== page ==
## Milind Diwan: recent MINOS resultsApril 8, 2009

Posted by dorigo in news, physics, science.
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I offer below another piece of the notes I took at the NEUTEL09 conference in Venice last month. For the slides of the talk reported here, see the conference site.

Milind’s presentation concentrated on results of muon-neutrino to electron-neutrino conversions. Minos is a “Main-Injecor Neutrino Oscillation Search”. It is a long-baseline experiment: the beam from the Main injector, Fermilab’s high-intensity source of protons feeding the Tevatron accelerator, can be sent from Batavia (IL) 735km away to the Soudan mine in Minnesota. There are actually two detectors, a near and a far detector: this is the unique feature of MINOS. The spectra collected at the two sites are compared to measure muon neutrino disappearance and appearance. The near detector is 1km away from the target.

The beam is a horn-focused muon-neutrino one. Horns are parabolic-shaped magnets. 120 GeV protons originate pions, which are focused by these structures; negative ones are defocused, and the beam contains predominantly muon neutrinos from the decay of these pions. The accelerator provides 10-microsecond pulses every 2.2 seconds, with $3.3 \times 10^{13}$ protons per pulse. 95% of the resulting neutrino flux is $\nu_\mu$, 4% are $\bar \nu_\mu$.

Besides the presence of two detectors in line, another unique feature of the Fermilab beam is the possibility to move the target in and out, shifting the spectrum of neutrinos that come out, because the focal point of the horns changes. Two positions of the target are used, corresponding to two beam configurations. In the high-energy configuration one can get a beam centered at an energy of 8 GeV or so, while the low-energy configuration is centered at 3 GeV. Most of the time Minos runs with the 3 GeV beam.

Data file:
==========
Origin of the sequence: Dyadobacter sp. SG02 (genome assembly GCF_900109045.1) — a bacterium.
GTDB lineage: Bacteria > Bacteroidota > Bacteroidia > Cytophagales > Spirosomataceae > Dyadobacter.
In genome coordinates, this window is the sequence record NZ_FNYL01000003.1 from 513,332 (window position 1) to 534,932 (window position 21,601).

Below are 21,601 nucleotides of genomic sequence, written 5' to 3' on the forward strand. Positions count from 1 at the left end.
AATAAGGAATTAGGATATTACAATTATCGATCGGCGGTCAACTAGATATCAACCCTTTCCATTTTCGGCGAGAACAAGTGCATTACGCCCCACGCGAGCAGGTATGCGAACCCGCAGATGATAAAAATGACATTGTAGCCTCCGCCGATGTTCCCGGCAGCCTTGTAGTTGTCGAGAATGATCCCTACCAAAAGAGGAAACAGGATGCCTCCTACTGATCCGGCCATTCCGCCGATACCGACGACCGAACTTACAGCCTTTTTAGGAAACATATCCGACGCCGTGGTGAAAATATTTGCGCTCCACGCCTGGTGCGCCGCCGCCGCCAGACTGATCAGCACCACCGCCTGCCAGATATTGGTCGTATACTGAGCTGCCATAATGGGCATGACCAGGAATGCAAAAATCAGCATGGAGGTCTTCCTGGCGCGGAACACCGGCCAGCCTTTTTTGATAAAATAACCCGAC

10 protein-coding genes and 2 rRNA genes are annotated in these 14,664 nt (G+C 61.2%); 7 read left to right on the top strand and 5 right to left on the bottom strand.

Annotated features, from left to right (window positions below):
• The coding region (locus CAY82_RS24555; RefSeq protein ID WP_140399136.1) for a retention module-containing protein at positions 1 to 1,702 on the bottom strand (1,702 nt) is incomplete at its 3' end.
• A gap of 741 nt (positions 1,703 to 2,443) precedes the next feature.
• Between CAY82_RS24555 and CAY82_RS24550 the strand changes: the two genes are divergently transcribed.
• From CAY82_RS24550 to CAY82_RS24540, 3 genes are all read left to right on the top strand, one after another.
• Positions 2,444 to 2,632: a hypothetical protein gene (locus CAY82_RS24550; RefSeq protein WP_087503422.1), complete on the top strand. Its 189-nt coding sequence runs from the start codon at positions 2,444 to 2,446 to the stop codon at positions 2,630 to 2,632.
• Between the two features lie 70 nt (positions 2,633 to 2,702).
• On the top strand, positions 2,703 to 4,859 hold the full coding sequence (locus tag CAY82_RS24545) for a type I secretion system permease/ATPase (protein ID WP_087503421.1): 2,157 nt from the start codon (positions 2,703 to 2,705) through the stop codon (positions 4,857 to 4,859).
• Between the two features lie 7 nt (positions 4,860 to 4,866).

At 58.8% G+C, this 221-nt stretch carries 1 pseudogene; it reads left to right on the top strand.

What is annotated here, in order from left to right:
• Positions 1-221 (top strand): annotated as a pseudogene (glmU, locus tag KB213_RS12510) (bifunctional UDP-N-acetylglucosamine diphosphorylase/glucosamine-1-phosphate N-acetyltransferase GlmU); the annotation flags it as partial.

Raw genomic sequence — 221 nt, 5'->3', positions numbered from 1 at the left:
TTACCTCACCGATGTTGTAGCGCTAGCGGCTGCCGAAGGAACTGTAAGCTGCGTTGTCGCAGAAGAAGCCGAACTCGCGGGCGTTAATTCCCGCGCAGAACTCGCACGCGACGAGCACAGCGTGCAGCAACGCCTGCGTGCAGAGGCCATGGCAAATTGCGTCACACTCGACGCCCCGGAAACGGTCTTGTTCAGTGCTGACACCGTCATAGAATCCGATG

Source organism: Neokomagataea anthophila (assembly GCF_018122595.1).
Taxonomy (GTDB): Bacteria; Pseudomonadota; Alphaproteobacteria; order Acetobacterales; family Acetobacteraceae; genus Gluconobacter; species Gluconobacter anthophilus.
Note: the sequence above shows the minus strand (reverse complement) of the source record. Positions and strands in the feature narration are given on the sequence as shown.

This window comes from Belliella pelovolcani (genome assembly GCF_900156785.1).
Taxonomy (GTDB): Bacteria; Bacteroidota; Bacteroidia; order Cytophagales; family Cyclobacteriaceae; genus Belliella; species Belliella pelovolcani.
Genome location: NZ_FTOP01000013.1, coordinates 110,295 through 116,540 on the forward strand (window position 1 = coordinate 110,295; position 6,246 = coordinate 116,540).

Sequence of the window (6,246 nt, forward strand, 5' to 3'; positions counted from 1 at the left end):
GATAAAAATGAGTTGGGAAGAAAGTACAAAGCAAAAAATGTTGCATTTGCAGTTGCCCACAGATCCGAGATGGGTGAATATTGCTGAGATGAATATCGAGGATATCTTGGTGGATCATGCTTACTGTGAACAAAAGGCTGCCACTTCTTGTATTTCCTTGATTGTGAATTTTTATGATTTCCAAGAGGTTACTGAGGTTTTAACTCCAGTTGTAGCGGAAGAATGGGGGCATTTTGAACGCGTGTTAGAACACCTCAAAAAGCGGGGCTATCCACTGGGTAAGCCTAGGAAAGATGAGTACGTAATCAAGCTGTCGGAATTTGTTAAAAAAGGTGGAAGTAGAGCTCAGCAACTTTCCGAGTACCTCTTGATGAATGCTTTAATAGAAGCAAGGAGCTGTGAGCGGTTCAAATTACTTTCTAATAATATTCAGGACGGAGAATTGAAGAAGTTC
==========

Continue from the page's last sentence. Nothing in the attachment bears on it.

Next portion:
Detectors are a kiloton-worth of steel and scintillator planes in the near detector, and 5.4-kT in the far detector. Scintillator strips are 1 cm thick, 4.1 cm wide, and their Moliere radius is of 3.7cm. A 1-GeV muon crosses 27 planes. The iron in the detectors is magnetized with a 1 Tesla magnetic field.

Minos event topologies include CC-like and NC-like events. A charged-current (CC) event gives a muon plus hadrons: a long charged track from the muon, which is easy to find. A neutral current (NC) event will make a splash and it is diffuse, since all one sees is the signal from the disgregation of the target nucleus; an electron CC event will leave a dense, short shower, with a typical electromagnetic shower profile. The three processes giving rise to the observed signatures are described by the Feynman diagrams below.

The analysis challenge is to put together a selection algorithm capable of rejecting backgrounds and select CC $\nu_e$ events. Fluxes are measured in the near detector, and they allow to predict what can be found in the far detector. This minimizes the dependence on MC, because there are too many factors that may cause fluctuations in the real data, and the simulation cannot possibly handle them all. So they carry out a blind analysis. They check background estimates with independent samples: this serves the purpose of avoiding to bias oneself with what one should observe. They generate many simulated samples not containing an oscillation signal, to check all analysis procedures.